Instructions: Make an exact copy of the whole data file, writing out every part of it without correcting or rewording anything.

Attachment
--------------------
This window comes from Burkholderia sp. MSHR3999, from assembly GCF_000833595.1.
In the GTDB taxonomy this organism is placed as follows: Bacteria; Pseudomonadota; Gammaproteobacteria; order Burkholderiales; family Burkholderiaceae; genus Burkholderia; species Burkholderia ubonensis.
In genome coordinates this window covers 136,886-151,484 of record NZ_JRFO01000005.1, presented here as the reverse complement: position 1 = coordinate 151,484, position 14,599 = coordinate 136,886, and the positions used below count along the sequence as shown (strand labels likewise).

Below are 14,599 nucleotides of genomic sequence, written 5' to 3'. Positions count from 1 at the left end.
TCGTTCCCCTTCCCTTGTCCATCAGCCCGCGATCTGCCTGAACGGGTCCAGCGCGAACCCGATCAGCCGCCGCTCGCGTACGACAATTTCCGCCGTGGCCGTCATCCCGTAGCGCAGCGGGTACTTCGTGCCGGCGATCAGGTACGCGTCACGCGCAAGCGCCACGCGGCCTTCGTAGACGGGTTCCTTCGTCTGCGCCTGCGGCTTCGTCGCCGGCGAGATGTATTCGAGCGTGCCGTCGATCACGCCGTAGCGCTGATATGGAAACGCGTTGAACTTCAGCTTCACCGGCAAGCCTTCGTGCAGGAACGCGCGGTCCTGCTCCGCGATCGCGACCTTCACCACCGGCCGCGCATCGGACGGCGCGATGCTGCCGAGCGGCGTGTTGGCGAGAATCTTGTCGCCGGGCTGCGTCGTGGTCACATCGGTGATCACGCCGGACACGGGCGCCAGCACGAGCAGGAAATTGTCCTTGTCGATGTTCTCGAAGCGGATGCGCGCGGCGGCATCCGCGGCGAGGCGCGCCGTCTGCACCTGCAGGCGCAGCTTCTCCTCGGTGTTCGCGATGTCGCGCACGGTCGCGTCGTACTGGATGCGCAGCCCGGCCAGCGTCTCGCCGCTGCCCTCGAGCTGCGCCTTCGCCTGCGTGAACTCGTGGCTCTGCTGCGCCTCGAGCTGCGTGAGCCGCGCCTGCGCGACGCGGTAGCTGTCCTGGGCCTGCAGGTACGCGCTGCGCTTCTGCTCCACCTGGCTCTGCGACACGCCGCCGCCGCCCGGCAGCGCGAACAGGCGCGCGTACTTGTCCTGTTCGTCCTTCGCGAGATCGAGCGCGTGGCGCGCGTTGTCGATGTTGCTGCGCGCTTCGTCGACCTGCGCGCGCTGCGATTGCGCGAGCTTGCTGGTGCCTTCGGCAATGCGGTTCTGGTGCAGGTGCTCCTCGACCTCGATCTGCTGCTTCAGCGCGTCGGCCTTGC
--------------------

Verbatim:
This window comes from Burkholderia sp. MSHR3999, from assembly GCF_000833595.1.
In the GTDB taxonomy this organism is placed as follows: Bacteria; Pseudomonadota; Gammaproteobacteria; order Burkholderiales; family Burkholderiaceae; genus Burkholderia; species Burkholderia ubonensis.
In genome coordinates this window covers 136,886-151,484 of record NZ_JRFO01000005.1, presented here as the reverse complement: position 1 = coordinate 151,484, position 14,599 = coordinate 136,886, and the positions used below count along the sequence as shown (strand labels likewise).

Below are 14,599 nucleotides of genomic sequence, written 5' to 3'. Positions count from 1 at the left end.
TCGTTCCCCTTCCCTTGTCCATCAGCCCGCGATCTGCCTGAACGGGTCCAGCGCGAACCCGATCAGCCGCCGCTCGCGTACGACAATTTCCGCCGTGGCCGTCATCCCGTAGCGCAGCGGGTACTTCGTGCCGGCGATCAGGTACGCGTCACGCGCAAGCGCCACGCGGCCTTCGTAGACGGGTTCCTTCGTCTGCGCCTGCGGCTTCGTCGCCGGCGAGATGTATTCGAGCGTGCCGTCGATCACGCCGTAGCGCTGATATGGAAACGCGTTGAACTTCAGCTTCACCGGCAAGCCTTCGTGCAGGAACGCGCGGTCCTGCTCCGCGATCGCGACCTTCACCACCGGCCGCGCATCGGACGGCGCGATGCTGCCGAGCGGCGTGTTGGCGAGAATCTTGTCGCCGGGCTGCGTCGTGGTCACATCGGTGATCACGCCGGACACGGGCGCCAGCACGAGCAGGAAATTGTCCTTGTCGATGTTCTCGAAGCGGATGCGCGCGGCGGCATCCGCGGCGAGGCGCGCCGTCTGCACCTGCAGGCGCAGCTTCTCCTCGGTGTTCGCGATGTCGCGCACGGTCGCGTCGTACTGGATGCGCAGCCCGGCCAGCGTCTCGCCGCTGCCCTCGAGCTGCGCCTTCGCCTGCGTGAACTCGTGGCTCTGCTGCGCCTCGAGCTGCGTGAGCCGCGCCTGCGCGACGCGGTAGCTGTCCTGGGCCTGCAGGTACGCGCTGCGCTTCTGCTCCACCTGGCTCTGCGACACGCCGCCGCCGCCCGGCAGCGCGAACAGGCGCGCGTACTTGTCCTGTTCGTCCTTCGCGAGATCGAGCGCGTGGCGCGCGTTGTCGATGTTGCTGCGCGCTTCGTCGACCTGCGCGCGCTGCGATTGCGCGAGCTTGCTGGTGCCTTCGGCAATGCGGTTCTGGTGCAGGTGCTCCTCGACCTCGATCTGCTGCTTCAGCGCGTCGGCCTTGC